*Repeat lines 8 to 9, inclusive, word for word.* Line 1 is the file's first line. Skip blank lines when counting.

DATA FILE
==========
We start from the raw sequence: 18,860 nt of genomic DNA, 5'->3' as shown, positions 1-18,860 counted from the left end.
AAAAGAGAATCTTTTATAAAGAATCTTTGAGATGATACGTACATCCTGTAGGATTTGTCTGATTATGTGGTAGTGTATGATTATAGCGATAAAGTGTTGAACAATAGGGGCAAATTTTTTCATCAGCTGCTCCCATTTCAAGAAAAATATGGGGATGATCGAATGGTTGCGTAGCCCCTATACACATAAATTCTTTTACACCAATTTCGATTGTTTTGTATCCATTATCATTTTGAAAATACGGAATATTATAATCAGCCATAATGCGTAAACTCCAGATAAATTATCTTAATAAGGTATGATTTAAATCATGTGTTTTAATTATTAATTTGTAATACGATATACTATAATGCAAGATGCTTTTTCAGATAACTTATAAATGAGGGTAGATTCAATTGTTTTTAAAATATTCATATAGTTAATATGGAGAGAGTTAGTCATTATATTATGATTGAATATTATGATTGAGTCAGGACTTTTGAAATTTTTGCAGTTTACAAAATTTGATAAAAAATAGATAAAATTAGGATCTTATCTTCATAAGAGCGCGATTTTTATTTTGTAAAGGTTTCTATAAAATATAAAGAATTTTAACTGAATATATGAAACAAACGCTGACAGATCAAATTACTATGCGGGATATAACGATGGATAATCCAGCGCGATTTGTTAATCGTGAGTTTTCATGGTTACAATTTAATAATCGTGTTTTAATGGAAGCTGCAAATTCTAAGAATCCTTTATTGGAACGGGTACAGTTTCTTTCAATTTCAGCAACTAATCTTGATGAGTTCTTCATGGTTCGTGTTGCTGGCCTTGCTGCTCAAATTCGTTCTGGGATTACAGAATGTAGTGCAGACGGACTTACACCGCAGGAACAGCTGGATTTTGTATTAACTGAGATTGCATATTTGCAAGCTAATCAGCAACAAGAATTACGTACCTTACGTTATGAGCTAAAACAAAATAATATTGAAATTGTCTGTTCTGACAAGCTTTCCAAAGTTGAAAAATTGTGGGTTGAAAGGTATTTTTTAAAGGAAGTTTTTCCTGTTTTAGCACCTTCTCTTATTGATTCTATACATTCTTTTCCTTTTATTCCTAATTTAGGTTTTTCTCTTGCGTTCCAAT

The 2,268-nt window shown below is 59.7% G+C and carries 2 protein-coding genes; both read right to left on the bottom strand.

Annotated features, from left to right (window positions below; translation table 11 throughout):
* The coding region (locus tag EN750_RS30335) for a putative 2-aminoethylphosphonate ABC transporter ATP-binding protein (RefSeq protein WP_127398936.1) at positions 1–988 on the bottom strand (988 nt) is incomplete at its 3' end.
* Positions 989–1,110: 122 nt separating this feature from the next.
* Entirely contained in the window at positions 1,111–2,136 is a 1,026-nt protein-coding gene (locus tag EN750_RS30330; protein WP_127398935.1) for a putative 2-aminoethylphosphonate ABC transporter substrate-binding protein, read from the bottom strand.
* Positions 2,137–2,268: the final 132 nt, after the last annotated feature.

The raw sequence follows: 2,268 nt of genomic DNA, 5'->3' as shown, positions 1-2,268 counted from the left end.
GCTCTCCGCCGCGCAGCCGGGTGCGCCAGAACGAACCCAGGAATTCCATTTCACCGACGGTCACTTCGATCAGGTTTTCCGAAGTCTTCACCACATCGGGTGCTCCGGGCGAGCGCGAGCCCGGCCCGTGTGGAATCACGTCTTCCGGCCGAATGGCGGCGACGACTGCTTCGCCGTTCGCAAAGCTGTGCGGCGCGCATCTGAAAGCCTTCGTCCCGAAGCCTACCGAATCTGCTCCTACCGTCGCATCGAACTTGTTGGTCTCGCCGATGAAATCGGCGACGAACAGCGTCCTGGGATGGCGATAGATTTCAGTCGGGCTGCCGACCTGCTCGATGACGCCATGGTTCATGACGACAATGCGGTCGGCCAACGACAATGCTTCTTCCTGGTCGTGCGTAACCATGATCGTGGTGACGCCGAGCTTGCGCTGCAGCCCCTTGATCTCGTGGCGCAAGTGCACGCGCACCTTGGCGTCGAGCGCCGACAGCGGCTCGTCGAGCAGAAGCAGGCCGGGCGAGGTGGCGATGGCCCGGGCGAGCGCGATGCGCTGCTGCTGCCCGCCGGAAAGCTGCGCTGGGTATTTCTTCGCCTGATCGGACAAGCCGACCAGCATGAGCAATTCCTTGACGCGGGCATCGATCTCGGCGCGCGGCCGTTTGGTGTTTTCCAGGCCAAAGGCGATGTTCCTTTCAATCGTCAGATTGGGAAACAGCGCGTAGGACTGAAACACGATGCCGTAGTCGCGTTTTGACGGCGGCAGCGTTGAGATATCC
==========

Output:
* Positions 2,137–2,268: the final 132 nt, after the last annotated feature.

The raw sequence follows: 2,268 nt of genomic DNA, 5'->3' as shown, positions 1-2,268 counted from the left end.